Midcoast Weekender

Art Walk: Scene and seen

By Louis Bettcher | Jun 17, 2017
Photo by: Louis Bettcher Inside the Harbor Square Gallery in Rockland on June 2.

Rockland — For the past several years Rockland's First Friday Art Walks have become an event frequented by patrons of the arts, tourists and people looking for free wine and a snack.

Anchored between the Center for Maine Contemporary Art and the Farnsworth Art Museum's collection of Maine and New England fine art, the monthly event includes a plethora of art galleries on Main Street, which open their doors to the evening's foot traffic.

Despite passing rain showers, art enthusiasts, clad in rain gear and carrying umbrellas, descended on Main Street in droves on June 2. A popular landmark on their pilgrimage is Harbor Square Gallery, owned by jeweler Thomas O'Donovan. O'Donovan opened the gallery in 1995, refurbishing an old bank building to display his collection of highly imaginative fine jewelry and a selection of paintings and sculpture.

The gallery is arranged over several floors and viewing spaces, and baubles glimmer under glass in the building's original bank vault. The highlight for many visitors is the roof deck, which offers an assortment of sculptures, a fountain and sweeping vistas up and down Main Street.

"It's wonderful the way the community has responded to these art walks. When I opened the gallery 22 years ago, this was the first gallery on Main Street to stay open year round," said O'Donovan.

Across the street is Dowling Walsh, the largest gallery space on Main Street. A crowd of people had assembled near the doorway, waiting to enter the venue, where the night's featured artists, Sarah McRae Morton and Alexandra Tyng, were on hand to describe their work. Morton's oil works depicted evocative elements of storybook fantasy and surrealism, capturing movement and the impression of melting on the canvas.

The scene inside the gallery was rather chaotic. Hipsters mingled with well-heeled collectors, and a large middle-aged contingent filled the space to capacity holding their prized glasses of wine, eating cheese and discussing local politics and gossip, seemingly oblivious to the work on the walls.

"[The art walks] are necessary because they provide a comfortable opportunity for the public to have a social engagement that is directed towards the art. I don't mind if people that come are more interested in the cheese and wine, because it is inevitable that there will be a fringe influence by the art," said gallery owner Jake Dowling.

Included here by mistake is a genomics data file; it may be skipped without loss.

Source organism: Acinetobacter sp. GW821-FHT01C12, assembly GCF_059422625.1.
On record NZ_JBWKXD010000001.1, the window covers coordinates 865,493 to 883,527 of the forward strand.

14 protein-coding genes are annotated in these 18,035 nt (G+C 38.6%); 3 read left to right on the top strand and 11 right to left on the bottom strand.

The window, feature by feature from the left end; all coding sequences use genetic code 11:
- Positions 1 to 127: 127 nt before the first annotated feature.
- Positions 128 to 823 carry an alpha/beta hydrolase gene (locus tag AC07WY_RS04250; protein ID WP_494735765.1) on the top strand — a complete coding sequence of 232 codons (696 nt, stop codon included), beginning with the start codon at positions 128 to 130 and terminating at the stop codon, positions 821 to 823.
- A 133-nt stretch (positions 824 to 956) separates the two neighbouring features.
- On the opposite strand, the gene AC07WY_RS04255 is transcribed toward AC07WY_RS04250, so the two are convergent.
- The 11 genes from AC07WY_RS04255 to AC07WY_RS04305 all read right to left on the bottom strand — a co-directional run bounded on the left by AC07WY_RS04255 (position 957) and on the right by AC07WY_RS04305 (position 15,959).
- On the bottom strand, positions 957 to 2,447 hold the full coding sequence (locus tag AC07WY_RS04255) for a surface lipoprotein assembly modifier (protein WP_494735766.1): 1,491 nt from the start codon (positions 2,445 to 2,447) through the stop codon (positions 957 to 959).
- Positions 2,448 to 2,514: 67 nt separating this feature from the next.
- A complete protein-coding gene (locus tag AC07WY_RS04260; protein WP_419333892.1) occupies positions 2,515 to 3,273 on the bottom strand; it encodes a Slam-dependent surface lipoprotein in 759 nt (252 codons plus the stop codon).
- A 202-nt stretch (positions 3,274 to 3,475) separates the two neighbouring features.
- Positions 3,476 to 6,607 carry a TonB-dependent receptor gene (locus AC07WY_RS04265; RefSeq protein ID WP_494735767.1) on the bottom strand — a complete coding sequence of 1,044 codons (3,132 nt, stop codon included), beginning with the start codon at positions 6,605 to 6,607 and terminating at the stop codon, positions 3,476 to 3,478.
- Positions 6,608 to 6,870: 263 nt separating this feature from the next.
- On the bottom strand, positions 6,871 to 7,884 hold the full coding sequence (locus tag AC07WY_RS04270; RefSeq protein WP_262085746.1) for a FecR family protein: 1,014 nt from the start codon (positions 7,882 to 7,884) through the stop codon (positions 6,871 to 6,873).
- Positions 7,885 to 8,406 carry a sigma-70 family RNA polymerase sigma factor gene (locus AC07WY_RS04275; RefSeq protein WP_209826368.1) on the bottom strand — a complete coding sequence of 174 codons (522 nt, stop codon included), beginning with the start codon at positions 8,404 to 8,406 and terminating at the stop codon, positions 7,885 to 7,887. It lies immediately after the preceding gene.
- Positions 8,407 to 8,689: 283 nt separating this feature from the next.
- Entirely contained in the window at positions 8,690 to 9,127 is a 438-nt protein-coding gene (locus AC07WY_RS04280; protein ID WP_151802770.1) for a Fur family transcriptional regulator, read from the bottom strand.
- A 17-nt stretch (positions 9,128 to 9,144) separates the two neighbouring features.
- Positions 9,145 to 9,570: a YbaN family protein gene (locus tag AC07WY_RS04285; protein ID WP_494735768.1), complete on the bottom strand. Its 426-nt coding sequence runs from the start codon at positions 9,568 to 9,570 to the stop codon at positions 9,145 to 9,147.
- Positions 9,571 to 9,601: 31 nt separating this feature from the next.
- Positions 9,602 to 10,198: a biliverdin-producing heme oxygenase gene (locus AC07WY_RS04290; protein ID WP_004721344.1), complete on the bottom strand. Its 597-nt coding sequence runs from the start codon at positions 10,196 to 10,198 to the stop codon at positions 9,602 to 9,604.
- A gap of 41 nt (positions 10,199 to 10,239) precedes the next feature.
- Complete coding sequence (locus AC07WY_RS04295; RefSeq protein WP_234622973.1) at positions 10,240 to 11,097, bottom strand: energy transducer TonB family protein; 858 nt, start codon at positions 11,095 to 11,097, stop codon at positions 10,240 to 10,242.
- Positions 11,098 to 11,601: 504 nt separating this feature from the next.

Outside the gallery, taking shelter from the rain in the alcove of a closed shop, a bearded man sits behind a can labeled "Tips" and sings "this is the hobo song" to passersby.

Up the street at Jonathan Frost Gallery, the space feels intimate as the owner speaks with visitors and a man plays songs on a grand piano. Frost's gallery features work by a number of emerging artists, and his custom framing business also operates out of the location. A collection of frame options are displayed along one of the walls inside. Frost had worked previously as a professional framer at the art supply shop Huston-Tuttle.

"Having a gallery is much more interesting than just a frame shop. I get to help artists, give them an outlet, and I have my own taste -- which may not be shared by other galleries in town," says Frost.

Frost echos Dowling's perspective that although people on the art walk may not be making many purchases that evening, the events give them a chance to feel comfortable perusing a gallery space, and give them a sense of the kind of work available at each venue.

"Just one more for me, I promise," grins a man as he picks up a glass of red wine.

Other Midcoast towns, including Belfast, Damariscotta and Newcastle, have recently joined Rockland in hosting monthly art walks. Belfast's Fourth Friday Art Walks run from 5:30 to 8 p.m., and promise performances from street musicians and "farm to gallery" food tastings. The Damariscotta-Newcastle Art Walk will take place Friday, June 16 from 4 to 7 p.m.

Wooden sculptures and a motor boat appear on Rockland's Main Street on June 3. (Photo by: Louis Bettcher)
"The Edge of the World," by Sarah McRae Morton hangs in the Dowling Walsh Gallery on June 2. (Photo by: Louis Bettcher)
Inside Dowling Walsh Gallery in Rockland on June 2. (Photo by: Louis Bettcher)
Art enthusiasts take shelter from the rain outside the Farnsworth Museum store in Rockland on June 2. (Photo by: Louis Bettcher)
Inside the Jonathan Frost Gallery in Rockland on June 2. (Photo by: Louis Bettcher)
A view of Rockland's Main Street on June 2. (Photo by: Louis Bettcher)
The rooftop at Harbor Square Gallery in Rockland on June 2. (Photo by: Louis Bettcher)
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